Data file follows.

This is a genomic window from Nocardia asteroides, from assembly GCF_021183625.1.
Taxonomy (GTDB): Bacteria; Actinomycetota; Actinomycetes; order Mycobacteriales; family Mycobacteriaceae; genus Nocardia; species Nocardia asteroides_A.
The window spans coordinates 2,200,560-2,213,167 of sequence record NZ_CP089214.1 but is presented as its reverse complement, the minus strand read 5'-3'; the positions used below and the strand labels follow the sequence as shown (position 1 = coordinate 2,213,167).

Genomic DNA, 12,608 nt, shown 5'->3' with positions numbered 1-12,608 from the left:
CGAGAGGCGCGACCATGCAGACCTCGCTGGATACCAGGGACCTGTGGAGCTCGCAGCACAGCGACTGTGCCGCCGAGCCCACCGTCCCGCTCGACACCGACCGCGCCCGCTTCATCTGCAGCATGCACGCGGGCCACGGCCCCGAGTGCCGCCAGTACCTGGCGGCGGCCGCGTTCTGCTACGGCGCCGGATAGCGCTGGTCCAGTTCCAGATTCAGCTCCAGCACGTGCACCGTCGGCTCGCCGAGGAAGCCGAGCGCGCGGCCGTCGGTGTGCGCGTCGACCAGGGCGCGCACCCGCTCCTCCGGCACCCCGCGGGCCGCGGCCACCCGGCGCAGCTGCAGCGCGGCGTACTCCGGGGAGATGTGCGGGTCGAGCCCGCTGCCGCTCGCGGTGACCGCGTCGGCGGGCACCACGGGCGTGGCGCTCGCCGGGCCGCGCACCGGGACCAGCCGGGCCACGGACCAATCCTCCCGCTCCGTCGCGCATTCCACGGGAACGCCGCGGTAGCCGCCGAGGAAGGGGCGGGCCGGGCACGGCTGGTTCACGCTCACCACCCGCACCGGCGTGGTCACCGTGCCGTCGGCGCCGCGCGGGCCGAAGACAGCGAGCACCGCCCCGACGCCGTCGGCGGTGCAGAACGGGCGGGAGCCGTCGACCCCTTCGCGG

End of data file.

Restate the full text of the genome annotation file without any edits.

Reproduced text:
This is a genomic window from Nocardia asteroides, from assembly GCF_021183625.1.
Taxonomy (GTDB): Bacteria; Actinomycetota; Actinomycetes; order Mycobacteriales; family Mycobacteriaceae; genus Nocardia; species Nocardia asteroides_A.
The window spans coordinates 2,200,560-2,213,167 of sequence record NZ_CP089214.1 but is presented as its reverse complement, the minus strand read 5'-3'; the positions used below and the strand labels follow the sequence as shown (position 1 = coordinate 2,213,167).

Genomic DNA, 12,608 nt, shown 5'->3' with positions numbered 1-12,608 from the left:
CGAGAGGCGCGACCATGCAGACCTCGCTGGATACCAGGGACCTGTGGAGCTCGCAGCACAGCGACTGTGCCGCCGAGCCCACCGTCCCGCTCGACACCGACCGCGCCCGCTTCATCTGCAGCATGCACGCGGGCCACGGCCCCGAGTGCCGCCAGTACCTGGCGGCGGCCGCGTTCTGCTACGGCGCCGGATAGCGCTGGTCCAGTTCCAGATTCAGCTCCAGCACGTGCACCGTCGGCTCGCCGAGGAAGCCGAGCGCGCGGCCGTCGGTGTGCGCGTCGACCAGGGCGCGCACCCGCTCCTCCGGCACCCCGCGGGCCGCGGCCACCCGGCGCAGCTGCAGCGCGGCGTACTCCGGGGAGATGTGCGGGTCGAGCCCGCTGCCGCTCGCGGTGACCGCGTCGGCGGGCACCACGGGCGTGGCGCTCGCCGGGCCGCGCACCGGGACCAGCCGGGCCACGGACCAATCCTCCCGCTCCGTCGCGCATTCCACGGGAACGCCGCGGTAGCCGCCGAGGAAGGGGCGGGCCGGGCACGGCTGGTTCACGCTCACCACCCGCACCGGCGTGGTCACCGTGCCGTCGGCGCCGCGCGGGCCGAAGACAGCGAGCACCGCCCCGACGCCGTCGGCGGTGCAGAACGGGCGGGAGCCGTCGACCCCTTCGCGG